James Cunningham is head of DevOps at Pusher. I read a recent interview he did with The Register on how he makes DevOps work, and I thought it’s definitely worth sharing these 5 tips:
- Specificity factors in DevOps hiring: Cunningham says it’s important to kill the silo that Ops (operations) used to live in and merge it into the Dev (developer) software engineering team – he also thinks it is important to hire DevOps engineers specifically, in a similar way to specifically hiring a frontend or backend engineer as a specialty in the engineering team.“DevOps engineers are a force multiplier, so they don’t necessarily need to scale up linearly with the team, particularly considering part of the role of a DevOps engineer is to share operational knowledge among an engineering team,” he said.
- DevOps tooling democracy: Dedicated DevOps has a responsibility to ensure developers have the tools they need, but this truism does not lead us to a one-way street. That is to say, the rest of the engineering team has to be involved in the creation of tools, even if from a high level.“The actual implementation can be handled separately although it is good to get wider involvement to lower the bus factor. It is also incredibly important that this be a rolling process that evolves over time. Business and technical needs change, yet a lot of tooling gets stuck in the past, so to speak,” said Cunningham.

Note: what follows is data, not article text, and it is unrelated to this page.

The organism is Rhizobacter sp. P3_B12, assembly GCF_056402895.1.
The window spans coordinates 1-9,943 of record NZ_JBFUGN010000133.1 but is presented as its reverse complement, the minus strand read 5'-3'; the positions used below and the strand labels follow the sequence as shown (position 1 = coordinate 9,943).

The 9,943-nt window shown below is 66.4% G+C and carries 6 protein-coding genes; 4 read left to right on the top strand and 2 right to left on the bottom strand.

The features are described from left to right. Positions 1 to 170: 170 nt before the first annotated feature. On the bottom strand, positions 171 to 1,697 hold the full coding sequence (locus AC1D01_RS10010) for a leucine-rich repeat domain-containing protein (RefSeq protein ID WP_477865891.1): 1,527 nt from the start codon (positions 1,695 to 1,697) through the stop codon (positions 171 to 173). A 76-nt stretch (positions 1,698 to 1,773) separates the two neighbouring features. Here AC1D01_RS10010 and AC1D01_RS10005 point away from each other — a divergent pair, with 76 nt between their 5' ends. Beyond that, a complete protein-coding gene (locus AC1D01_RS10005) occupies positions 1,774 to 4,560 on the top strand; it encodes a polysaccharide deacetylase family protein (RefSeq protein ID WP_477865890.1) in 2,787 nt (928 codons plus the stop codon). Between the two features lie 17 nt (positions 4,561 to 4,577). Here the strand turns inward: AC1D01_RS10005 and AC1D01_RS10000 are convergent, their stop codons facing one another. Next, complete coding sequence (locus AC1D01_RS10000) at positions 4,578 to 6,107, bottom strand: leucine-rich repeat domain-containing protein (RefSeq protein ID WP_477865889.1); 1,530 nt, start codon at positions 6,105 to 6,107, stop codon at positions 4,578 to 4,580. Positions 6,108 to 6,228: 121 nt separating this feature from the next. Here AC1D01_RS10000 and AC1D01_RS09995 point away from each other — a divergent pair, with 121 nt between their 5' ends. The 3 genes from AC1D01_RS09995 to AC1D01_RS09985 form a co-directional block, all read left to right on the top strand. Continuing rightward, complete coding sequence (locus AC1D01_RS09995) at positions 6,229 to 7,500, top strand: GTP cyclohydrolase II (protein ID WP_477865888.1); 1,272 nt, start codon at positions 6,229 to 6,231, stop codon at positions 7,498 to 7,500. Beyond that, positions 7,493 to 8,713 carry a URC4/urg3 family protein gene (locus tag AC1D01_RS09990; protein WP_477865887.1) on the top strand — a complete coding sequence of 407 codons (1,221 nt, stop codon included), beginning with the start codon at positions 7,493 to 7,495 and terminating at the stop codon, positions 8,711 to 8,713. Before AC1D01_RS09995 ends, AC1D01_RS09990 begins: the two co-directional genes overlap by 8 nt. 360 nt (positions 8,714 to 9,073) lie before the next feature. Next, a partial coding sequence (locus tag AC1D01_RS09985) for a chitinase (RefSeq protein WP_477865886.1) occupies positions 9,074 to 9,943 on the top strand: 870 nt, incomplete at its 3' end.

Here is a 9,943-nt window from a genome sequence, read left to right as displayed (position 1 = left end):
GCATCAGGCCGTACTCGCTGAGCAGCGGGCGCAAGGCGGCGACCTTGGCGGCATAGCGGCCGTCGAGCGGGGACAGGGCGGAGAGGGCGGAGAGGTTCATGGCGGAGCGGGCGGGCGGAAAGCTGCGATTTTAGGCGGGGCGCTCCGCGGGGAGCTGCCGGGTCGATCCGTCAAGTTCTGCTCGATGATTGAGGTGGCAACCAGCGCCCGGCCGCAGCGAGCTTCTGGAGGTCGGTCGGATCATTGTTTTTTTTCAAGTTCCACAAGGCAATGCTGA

- DevOps silo destruction: A slightly disturbing trend seems to be simply relabelling operations to DevOps, without breaking down the silo that operations itself used to exist within. Cunningham thinks it is up to the DevOps engineers themselves to force the break down in that silo where it does exist.
- When to DevOps… and when to just Ops: Cunningham is of the opinion that, in a well-disciplined engineering team, DevOps engineers direct and oversee the operational aspects but do not necessarily maintain full responsibility… that still comes back to the purist operations function.It’s a question of knowing when the job should be an integrated DevOps function and when it should be old school operations. Like, before we used to call it DevOps, remember?
- DevOps trends and new demands: Looking at the road ahead technology wise, containers are definitely going to remain a trend in 2016, this much we know to be true. However, Cunningham thinks the focus will shift from container runtimes (like Docker and Rkt) and schedulers (such as Mesos and Kubernetes) to the build tools and pipeline.
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Cunningham concludes: “Containers have gotten by fine so far being built from shell scripts, but this is not scalable. I see a need for a tool that sits between shell scripts and full-blown configuration management. I also think we are seeing software defined networking, at least in terms of overlay networks, fizzle out; in lieu of traditional networking to take advantage of the decades worth of optimisations that have gone into it.”